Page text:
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November 21, 2005

Progress Toward Further Dimensions of Yet More Intense Shrill Bush-Hatred

Robert Moomaw directs us to the extremely sharp-eyed James Fallows, whose shrill screeds of Bush-hatred redefine the genre:

The Blog | James Fallows: What Bush Isn't Addressing on Iraq | The Huffington Post : It would be nice if, even once, the Bush administration addressed the strongest version of the case against its Iraq-and-terrorism policy, rather than relying on bromides ("fight them there, so we don't have to fight them here") and knocking down straw men ("some say Iraqis don't deserve freedom...").... On available evidence, the President himself has not grasped the essential criticism of moving against Iraq when he did: that a war in Iraq undercut the broader and longer term war against Islamic terrorism. Not in one speech, not in one interview or off-hand remark, not in one insider account of White House deliberation has there been the slightest indication that President Bush recognizes this concept sufficiently to offer a rebuttal to it.

Someone who does recognize that distinction is Donald Rumsfeld, who raised exactly this concern... that the United States might be creating terrorists even faster than it was killing them.... Paul Wolfowitz's answer would also be fascinating to hear -- but he is off to other projects now.... As for an answer from Dick Cheney, dream on. So when the President decided on Friday to "respond to the critics" of his Iraq policy, naturally he did nothing of the kind. For the record, here are the three biggest, most obvious points not even addressed in his speech:

1) Everybody was not, in fact, working from the same misleading information. The administration's line about WMD these days is: OK, we might have been wrong -- but everybody was wrong.... [A]t the time, [however,] Administration officials were most emphasically NOT saying "hey, we're all operating in the dark here." The implied message of every briefing for reporters, every speech to the public, and every background session with legislators, was: If you knew what we knew, then you'd be as alarmed as we are. That was the message of Dick Cheney's statement that "there can be no doubt" that Iraq "now" had weapons of mass destruction, of Condi Rice's warning about the mushroom cloud, and of Colin Powell's presentation to the UN....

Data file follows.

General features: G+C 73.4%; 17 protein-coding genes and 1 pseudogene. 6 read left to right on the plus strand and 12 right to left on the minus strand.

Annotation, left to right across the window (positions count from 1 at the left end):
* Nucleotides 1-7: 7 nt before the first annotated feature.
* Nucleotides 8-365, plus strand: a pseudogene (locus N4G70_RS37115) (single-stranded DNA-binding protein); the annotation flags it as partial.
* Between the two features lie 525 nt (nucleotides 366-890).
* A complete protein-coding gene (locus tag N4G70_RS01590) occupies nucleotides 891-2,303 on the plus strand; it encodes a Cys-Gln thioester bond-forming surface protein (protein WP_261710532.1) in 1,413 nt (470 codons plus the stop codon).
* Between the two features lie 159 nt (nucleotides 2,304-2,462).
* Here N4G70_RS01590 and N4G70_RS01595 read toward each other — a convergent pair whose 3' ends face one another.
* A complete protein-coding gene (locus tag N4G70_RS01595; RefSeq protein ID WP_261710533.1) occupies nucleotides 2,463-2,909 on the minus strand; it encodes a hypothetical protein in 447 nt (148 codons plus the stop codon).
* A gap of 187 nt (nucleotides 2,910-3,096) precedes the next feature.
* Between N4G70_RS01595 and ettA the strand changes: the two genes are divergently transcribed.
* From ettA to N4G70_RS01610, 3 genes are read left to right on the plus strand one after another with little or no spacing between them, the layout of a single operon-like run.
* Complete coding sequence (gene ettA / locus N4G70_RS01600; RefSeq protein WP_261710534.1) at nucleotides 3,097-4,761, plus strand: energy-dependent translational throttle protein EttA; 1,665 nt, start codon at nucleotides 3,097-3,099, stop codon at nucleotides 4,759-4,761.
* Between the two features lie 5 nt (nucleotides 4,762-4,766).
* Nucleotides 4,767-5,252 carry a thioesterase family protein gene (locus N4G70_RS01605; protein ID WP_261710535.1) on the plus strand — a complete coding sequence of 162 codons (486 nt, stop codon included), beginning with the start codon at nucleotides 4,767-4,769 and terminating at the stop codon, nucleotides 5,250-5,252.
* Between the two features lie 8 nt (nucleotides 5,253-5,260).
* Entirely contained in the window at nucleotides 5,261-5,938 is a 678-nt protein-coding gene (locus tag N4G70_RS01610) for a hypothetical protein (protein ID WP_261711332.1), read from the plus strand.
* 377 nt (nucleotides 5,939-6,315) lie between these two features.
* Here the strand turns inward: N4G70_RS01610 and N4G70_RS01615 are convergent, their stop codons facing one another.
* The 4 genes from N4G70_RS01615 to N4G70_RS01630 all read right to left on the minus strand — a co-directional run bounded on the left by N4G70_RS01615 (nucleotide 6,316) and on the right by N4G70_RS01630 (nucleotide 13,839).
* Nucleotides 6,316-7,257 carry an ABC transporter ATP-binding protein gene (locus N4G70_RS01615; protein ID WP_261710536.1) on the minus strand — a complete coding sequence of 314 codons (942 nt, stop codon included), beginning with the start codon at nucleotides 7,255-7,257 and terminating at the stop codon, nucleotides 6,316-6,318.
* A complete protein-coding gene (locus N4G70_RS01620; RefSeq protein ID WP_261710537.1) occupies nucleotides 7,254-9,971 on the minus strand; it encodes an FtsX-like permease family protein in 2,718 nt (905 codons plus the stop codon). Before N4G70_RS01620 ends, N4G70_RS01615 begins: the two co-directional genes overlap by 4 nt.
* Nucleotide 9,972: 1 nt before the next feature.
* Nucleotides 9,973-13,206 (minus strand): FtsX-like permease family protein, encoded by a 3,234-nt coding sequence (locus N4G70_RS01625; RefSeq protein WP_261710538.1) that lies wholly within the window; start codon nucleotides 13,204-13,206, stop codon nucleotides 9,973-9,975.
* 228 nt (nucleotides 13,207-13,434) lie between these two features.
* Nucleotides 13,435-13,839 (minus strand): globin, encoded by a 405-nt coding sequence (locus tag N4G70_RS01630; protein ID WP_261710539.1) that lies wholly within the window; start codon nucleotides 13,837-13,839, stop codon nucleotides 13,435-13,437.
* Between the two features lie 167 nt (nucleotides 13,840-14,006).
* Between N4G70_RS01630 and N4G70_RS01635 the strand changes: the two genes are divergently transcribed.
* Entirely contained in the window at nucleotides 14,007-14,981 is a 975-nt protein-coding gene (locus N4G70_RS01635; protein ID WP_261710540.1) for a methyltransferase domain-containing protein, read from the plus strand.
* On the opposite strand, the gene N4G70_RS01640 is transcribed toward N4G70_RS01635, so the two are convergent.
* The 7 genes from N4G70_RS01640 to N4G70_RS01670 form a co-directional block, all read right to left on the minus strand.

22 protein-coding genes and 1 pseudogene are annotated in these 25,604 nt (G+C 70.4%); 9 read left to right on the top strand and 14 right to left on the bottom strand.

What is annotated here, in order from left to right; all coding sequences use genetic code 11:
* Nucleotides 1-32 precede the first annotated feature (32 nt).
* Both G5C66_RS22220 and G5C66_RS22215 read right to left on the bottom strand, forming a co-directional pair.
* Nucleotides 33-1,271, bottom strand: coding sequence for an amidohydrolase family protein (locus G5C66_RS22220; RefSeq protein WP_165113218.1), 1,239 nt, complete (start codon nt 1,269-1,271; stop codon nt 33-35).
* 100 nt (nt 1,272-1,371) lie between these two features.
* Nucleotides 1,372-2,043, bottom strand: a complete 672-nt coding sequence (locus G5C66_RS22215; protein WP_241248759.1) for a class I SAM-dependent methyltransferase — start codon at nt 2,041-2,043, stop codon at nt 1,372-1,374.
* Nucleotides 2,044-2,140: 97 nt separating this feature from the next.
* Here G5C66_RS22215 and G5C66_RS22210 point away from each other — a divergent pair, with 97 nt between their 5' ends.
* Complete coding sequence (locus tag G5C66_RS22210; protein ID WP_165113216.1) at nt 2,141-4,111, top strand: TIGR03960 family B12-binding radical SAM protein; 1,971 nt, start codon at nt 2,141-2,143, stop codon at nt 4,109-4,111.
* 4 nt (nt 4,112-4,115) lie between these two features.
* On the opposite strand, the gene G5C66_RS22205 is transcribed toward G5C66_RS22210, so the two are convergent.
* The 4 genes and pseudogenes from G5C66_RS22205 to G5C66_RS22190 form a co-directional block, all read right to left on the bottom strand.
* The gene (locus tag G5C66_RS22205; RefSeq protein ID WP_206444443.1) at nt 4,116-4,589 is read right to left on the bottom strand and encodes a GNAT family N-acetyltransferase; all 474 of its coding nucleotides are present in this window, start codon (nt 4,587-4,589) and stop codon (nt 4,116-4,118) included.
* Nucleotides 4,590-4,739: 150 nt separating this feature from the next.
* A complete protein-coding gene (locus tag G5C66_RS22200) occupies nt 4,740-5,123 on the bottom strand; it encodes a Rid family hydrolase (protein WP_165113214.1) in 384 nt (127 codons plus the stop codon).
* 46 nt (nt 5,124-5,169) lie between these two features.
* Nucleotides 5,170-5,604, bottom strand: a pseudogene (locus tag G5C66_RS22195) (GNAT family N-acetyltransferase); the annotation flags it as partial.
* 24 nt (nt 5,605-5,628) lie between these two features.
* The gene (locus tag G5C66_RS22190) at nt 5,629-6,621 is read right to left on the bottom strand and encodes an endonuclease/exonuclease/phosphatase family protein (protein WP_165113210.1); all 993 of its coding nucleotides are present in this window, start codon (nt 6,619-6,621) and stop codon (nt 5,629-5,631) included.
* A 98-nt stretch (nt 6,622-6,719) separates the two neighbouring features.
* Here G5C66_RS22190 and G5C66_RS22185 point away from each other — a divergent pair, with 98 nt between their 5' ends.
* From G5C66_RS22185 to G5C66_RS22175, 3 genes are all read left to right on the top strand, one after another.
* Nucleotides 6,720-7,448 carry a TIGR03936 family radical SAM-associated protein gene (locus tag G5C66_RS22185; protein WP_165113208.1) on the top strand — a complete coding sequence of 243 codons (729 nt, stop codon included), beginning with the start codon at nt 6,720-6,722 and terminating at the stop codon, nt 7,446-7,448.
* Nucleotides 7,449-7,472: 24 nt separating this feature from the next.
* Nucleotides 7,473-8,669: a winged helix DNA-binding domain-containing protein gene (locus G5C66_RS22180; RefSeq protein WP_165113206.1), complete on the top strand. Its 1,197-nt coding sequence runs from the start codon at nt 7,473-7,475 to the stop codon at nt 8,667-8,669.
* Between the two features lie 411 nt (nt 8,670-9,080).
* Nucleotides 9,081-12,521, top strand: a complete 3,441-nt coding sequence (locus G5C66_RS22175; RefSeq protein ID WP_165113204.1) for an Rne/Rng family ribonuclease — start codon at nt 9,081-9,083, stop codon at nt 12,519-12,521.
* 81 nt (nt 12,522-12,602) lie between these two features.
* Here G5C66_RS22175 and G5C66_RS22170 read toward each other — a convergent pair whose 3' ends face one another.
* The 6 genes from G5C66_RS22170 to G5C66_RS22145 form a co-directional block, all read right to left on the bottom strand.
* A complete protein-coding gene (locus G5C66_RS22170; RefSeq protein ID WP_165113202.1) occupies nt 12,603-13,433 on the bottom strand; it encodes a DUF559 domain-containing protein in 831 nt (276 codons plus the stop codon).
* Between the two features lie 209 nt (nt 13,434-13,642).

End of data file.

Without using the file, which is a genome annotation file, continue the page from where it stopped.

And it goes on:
2) To say that Saddam Hussein might have been a threat is not to say that we had to invade when we did. The Administration had two responses when asked in 2003 "what's the rush?"... the troops were in place, they couldn't wait forever, soon it would be hot.... This obviously is a "Guns of August" style of reasoning: the trains are moving toward the front, so we might as well start World War I. The other response was: we've waited 12 years, why wait any more? The answer to that was, first, that Iraq was now crawling with weapons inspectors... and, second, that beginning a war could touch off a lot of messy complications left out of the optimistic war scenarios.

This is the crucial point: Every aspect about managing occupied Iraq could have turned out better with more time... line up Arabic-speaking or Islamic allies... get adequate U.S. troops on the scene... protecting the power system, the hospitals... the public infrastructure....

3) As for managing Iraq after the fall of Baghdad, there is no shared blame at all. The Bush Administration owns every aspect of this disastrously bungled situation. The failure to stop the looting; the deliberately low-ball on the number of occupying troops; the rash decision to disband the Iraqi army; the inattention to how quickly American "liberators" would become "occupiers"; the lassitude about recruiting or training enough Arabic speakers or getting serious about developing an Iraqi force -- on these and a dozen other familiar points, the Administration cannot possibly say, "Hey, everybody was wrong." These were the decisions of Bush, Cheney, Rumsfeld, Rice, in many cases bulldozing or ignoring contrary views from within the military and other parts of the government. Or, I guess the reality is: the Administration could "possibly" say this. They just couldn't say it honestly.

Impeach George W. Bush. Impeach Richard Cheney. Do it now.

Posted by DeLong at November 21, 2005 08:13 PM